Chapter 1. Introduction

This chapter discusses the following:

What is Samba for IRIX?

Samba for IRIX is a suite of programs implementing a subset of the server message block (SMB) protocol, the file sharing protocol used by Microsoft Windows operating systems. Samba for IRIX allows a machine running the IRIX operating system to provide filesystem and printer services to Windows clients.

Samba for IRIX can be configured to allow the IRIX machine to appear as one of the following:

  • A standalone workgroup server (sometimes referred to as a peer-to-peer server)

  • A member server of a Windows NT domain

  • A Windows NT primary domain controller

For more information, see Chapter 3, “Editing Configuration Files”, the Samba for IRIX Installation and Administration Guide, and the other documentation that comes with Samba for IRIX.

What is FailSafe?

IRIS FailSafe enables applications and services to be highly available, at a fraction of the cost of specialized fault-tolerant systems. FailSafe automatically fails over applications from one system in the cluster to another, in case of failure. In combination with a RAID or mirrored disk configuration, a FailSafe cluster provides resilience from any single point of failure.

What is FailSafe for Samba?

FailSafe for Samba makes IRIX filesystems highly available for Windows clients. IRIX filesystem can be XFS or CXFS.

FailSafe operates on the concept of resources. A resource can be a filesystem, an IP address, or any entity that can be moved from one node to another when a problem (or scheduled downtime) occurs. In the case of Samba, the resource that can be failed over is the ability of a Samba server to respond to service requests on a particular network basic input output system (NetBIOS) name.

In an IRIS FailSafe 2.1 cluster, one or more nodes can export Samba resources. A FailSafe resource group can contain multiple Samba resources (each with a unique NetBIOS name) and a single node in the FailSafe cluster may have multiple resource groups that contain Samba resources. If a node that exports Samba resources fails, another node provides backup service.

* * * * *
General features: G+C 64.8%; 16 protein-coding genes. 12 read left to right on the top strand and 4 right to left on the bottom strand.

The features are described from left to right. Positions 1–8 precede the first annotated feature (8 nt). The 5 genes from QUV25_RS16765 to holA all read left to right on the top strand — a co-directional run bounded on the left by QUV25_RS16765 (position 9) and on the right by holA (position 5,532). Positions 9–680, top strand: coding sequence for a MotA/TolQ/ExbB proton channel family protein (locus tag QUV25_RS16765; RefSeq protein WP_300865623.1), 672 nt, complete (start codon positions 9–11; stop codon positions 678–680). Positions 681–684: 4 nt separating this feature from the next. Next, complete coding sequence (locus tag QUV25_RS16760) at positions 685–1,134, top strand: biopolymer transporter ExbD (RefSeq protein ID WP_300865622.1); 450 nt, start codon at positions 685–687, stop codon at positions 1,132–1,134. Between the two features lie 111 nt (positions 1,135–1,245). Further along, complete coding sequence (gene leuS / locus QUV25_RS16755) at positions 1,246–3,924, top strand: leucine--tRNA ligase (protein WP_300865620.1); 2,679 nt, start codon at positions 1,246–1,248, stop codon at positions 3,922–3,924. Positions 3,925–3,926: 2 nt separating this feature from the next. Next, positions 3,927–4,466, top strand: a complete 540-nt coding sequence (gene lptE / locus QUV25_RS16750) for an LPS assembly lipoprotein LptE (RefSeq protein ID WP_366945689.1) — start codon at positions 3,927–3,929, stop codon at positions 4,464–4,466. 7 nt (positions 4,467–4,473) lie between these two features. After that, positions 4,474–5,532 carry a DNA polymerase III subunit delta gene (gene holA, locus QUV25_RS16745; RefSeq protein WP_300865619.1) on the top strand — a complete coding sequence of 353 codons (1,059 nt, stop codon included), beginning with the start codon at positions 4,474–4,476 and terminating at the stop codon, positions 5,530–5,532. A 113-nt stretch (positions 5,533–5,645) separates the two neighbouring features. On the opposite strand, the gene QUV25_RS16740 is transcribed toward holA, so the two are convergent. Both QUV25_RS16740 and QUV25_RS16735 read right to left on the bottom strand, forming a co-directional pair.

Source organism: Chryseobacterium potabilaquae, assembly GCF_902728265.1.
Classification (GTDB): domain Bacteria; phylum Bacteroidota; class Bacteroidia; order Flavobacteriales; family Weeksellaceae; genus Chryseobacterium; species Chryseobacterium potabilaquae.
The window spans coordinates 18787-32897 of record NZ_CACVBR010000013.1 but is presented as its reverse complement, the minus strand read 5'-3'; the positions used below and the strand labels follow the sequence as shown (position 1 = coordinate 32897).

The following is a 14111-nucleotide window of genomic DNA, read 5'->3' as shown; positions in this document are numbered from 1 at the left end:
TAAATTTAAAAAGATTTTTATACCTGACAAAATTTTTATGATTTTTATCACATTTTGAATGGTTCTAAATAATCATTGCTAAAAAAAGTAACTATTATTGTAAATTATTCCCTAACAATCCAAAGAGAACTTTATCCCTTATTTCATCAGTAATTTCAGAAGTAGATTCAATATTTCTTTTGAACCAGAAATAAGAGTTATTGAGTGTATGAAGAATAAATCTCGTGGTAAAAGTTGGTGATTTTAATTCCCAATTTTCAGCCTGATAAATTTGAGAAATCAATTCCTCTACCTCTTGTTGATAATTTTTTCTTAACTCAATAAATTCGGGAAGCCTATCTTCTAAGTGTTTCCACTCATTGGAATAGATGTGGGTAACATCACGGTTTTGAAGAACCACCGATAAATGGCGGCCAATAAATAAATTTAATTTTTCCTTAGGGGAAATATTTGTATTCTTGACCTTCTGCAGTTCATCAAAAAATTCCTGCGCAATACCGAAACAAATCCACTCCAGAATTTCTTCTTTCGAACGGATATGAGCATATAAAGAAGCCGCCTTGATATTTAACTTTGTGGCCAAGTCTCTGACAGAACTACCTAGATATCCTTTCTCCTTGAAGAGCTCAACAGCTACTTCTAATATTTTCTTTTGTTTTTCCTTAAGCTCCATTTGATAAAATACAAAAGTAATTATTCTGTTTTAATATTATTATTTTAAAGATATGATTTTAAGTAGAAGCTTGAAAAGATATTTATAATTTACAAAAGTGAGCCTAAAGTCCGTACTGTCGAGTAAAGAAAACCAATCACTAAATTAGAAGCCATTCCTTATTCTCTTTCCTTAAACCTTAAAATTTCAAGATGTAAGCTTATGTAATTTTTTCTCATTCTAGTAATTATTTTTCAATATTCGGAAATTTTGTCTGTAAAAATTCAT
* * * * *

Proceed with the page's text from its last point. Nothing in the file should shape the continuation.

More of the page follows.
The FailSafe for Samba plug-in provides the Samba resource type and the following set of action scripts:


Starts the Samba resource


Stops the Samba resource


Tests to see if the Samba resource is running


Tests to see if the Samba resource is already running


Restarts the Samba resource

These scripts are found in the /var/cluster/ha/resource_types/Samba directory.

Required Software

The required software for Samba failover is as follows:

  • Samba software

    See the Samba for IRIX Installation and Administration Guide for more information about Samba.

  • Base IRIS FailSafe software

    See the installation chapter of the IRIS FailSafe Version 2 Administrator's Guide for a complete list of required base software.

  • IRIS FailSafe Samba software

    • The IRIS FailSafe Version 2 Samba Administrator's Guide subsystem is failsafe2_samba.books.book_AG

    • The man page subsystem is

    • The release notes subsystem is

    • The base software subsystem is failsafe2_samba.sw.base

Overview of Configuring IRIS FailSafe for Samba

To configure an IRIS FailSafe cluster for failover of Samba, follow these steps:

  1. If not previously performed, install, configure, and test the base IRIS FailSafe software as described in the IRIS FailSafe Version 2 Administrator's Guide.

  2. Install the Samba for IRIX software on the cluster nodes.

  3. Install the IRIS FailSafe for Samba software. See “Required Software”.

  4. Edit the configuration files. See Chapter 3, “Editing Configuration Files”.

  5. Install the Samba resource type. The Samba resource type will be installed in the cluster database automatically if the FailSafe cluster was created after installing Samba for IRIX software. See “Installing the Samba Resource Type” in Chapter 4.

  6. Create Samba FailSafe resources and add the resources and their dependencies to a resource group. See “Creating a Samba Resource” in Chapter 4, and “Creating a Samba Resource Group” in Chapter 4.

  7. Bring the resource group containing Samba resources online. Enter the following:

    cmgr> admin online resource_group RG_name in cluster clustername

    The Windows client should be able to see all of the resources that you have defined under server names.

  8. (Optional) If you are running with encrypted passwords from the smbpasswd file and you want all Samba resources to use the same smbpasswd file, create a symbolic link to the default smbpasswd file. For example, for a Samba resource named server2 with a filesystem dependency of /fs2, you would execute the following commands:

    # cd /fs2/.samba/server2/private/
    # ln -s /usr/samba/private/smbpasswd smbpasswd

    If you make changes to the smbpasswd file, you must copy it to all nodes that will be able to serve this Samba resource.

  9. Test the Samba failover. See Chapter 5, “Testing FailSafe for Samba”.